Likewise, the use of certain undercover devices by reporters, such as hidden microphones and cameras, raises ethical questions that must be resolved by each news person or news manager. Their use also has legal implications because, in some states, it is forbidden. Certainly, the argument used by many journalists that you "do what you have to do" to catch someone breaking the law or deceiving the public seems reasonable on the surface. However, many reporters believe that they must stay within the law or they stoop to the level of those they are investigating.
Some . fertility clinics use a woman’s menopause as a guideline for when fertility treatment should no longer be conducted. Using this as a basis, Dr. Adamson said that if he were to give fertility treatment to a woman over the age of 50, there would need to be "compelling reasons to proceed" with the pregnancy, and that they would need to "outweigh the significant medical risks associated with pregnancy at this age." Once a woman reaches her mid-50s, "it's difficult to envisage a situation in which the social benefits of pregnancy and parenthood outweigh the major medical risks."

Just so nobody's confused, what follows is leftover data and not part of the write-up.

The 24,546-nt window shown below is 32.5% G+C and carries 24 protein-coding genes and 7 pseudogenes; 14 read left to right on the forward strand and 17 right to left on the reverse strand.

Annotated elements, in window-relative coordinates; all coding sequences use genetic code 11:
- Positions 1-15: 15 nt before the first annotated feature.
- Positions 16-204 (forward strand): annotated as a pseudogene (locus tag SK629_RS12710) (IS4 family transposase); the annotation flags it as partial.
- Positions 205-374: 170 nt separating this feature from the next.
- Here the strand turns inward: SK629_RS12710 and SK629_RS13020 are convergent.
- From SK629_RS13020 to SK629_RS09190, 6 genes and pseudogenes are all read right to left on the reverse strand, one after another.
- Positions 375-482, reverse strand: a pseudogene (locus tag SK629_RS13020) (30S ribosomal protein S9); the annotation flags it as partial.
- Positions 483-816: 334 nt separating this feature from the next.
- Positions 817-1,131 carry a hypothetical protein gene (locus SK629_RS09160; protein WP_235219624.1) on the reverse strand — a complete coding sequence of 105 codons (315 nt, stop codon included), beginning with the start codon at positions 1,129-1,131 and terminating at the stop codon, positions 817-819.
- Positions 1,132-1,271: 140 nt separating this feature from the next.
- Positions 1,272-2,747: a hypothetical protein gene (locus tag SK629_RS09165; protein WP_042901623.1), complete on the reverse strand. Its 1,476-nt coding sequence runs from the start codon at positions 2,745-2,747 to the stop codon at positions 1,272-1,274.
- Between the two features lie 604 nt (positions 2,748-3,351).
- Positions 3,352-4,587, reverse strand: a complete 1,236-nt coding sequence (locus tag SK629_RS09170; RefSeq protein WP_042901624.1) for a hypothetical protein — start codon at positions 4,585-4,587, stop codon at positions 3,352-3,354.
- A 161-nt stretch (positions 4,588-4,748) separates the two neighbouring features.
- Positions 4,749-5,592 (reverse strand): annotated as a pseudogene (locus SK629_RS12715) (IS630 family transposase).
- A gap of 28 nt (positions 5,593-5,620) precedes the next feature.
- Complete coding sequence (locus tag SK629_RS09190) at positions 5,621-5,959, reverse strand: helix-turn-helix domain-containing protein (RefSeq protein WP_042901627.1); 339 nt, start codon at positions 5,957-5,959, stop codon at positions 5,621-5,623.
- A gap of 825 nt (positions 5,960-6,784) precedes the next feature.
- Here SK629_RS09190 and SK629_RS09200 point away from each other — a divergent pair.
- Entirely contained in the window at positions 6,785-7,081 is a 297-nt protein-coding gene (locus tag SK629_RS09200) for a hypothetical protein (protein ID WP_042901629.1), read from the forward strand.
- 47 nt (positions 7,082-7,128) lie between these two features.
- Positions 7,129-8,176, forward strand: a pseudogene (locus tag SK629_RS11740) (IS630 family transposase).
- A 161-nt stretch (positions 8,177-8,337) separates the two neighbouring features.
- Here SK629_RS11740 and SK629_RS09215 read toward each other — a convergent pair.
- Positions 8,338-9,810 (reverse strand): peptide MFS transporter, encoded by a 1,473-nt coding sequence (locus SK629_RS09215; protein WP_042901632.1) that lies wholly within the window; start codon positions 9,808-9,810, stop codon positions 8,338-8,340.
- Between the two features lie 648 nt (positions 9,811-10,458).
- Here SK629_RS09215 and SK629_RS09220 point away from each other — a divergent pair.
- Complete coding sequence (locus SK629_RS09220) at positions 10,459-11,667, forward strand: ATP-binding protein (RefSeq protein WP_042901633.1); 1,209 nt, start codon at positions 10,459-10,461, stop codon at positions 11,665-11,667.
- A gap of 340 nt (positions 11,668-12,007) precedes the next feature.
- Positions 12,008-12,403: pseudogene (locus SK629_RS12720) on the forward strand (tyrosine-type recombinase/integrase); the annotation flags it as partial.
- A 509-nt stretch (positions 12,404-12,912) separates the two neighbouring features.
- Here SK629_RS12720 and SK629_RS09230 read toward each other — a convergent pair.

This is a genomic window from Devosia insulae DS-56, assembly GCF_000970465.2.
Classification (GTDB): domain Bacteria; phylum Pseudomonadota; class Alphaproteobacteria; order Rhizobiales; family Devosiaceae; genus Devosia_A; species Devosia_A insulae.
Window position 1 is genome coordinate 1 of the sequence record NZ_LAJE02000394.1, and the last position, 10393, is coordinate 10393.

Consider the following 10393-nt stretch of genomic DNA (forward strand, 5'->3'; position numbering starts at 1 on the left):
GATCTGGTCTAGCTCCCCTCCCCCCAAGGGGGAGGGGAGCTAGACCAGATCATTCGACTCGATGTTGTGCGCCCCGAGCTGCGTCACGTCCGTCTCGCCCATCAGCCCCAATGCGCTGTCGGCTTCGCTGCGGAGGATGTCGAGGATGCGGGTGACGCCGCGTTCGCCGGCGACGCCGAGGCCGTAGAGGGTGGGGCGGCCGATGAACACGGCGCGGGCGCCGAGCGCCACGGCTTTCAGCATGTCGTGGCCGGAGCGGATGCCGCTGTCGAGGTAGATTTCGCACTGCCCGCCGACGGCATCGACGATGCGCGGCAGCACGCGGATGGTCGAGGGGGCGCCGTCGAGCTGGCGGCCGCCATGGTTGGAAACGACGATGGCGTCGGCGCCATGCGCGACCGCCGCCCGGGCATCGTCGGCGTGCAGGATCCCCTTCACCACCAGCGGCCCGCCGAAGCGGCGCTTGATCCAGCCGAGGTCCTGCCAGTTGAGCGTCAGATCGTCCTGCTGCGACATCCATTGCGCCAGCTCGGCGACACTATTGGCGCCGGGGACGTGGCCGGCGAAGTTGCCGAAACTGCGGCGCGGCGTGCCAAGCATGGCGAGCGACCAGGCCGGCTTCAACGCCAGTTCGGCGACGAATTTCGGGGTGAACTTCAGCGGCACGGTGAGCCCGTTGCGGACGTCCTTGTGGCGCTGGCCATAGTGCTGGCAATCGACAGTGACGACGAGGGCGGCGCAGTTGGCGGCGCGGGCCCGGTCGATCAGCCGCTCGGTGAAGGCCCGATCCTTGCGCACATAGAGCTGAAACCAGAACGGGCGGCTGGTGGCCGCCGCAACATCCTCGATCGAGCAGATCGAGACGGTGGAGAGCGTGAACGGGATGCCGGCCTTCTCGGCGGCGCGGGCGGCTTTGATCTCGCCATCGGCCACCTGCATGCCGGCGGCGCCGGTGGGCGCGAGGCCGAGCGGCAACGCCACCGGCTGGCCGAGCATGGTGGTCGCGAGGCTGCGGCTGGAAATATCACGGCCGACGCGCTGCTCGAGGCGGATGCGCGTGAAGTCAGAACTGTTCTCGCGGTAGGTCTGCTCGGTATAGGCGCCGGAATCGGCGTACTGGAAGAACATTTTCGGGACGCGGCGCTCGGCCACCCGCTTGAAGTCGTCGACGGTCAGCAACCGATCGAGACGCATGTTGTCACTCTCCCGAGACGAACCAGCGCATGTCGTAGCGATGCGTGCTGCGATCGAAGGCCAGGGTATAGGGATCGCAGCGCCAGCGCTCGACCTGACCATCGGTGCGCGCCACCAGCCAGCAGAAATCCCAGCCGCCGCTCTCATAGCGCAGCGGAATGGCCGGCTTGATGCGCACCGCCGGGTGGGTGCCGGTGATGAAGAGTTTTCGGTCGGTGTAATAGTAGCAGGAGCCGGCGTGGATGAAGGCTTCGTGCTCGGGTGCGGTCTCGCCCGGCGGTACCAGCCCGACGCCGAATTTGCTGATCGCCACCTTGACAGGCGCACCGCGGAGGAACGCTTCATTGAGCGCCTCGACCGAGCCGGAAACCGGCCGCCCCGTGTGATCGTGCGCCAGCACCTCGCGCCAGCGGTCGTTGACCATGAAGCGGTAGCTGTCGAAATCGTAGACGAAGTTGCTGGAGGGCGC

Rates of organ donation lag far behind the increasing need. At the start of 2006, more than 90,000 people were waiting to receive a solid organ (kidney, liver, lung, pancreas, heart, or intestine). Organ Donation examines a wide range of proposals to increase organ donation, including policies that presume consent for donation as well as the use of financial incentives such as direct payments, coverage of funeral expenses, and charitable contributions. This book urges federal agencies, nonprofit groups, and others to boost opportunities for people to record their decisions to donate, strengthen efforts to educate the public about the benefits of organ donation, and continue to improve donation systems. Organ Donation also supports initiatives to increase donations from people whose deaths are the result of irreversible cardiac failure. This book emphasizes that all members of society have a stake in an adequate supply of organs for patients in need, because each individual is a potential recipient as well as a potential donor.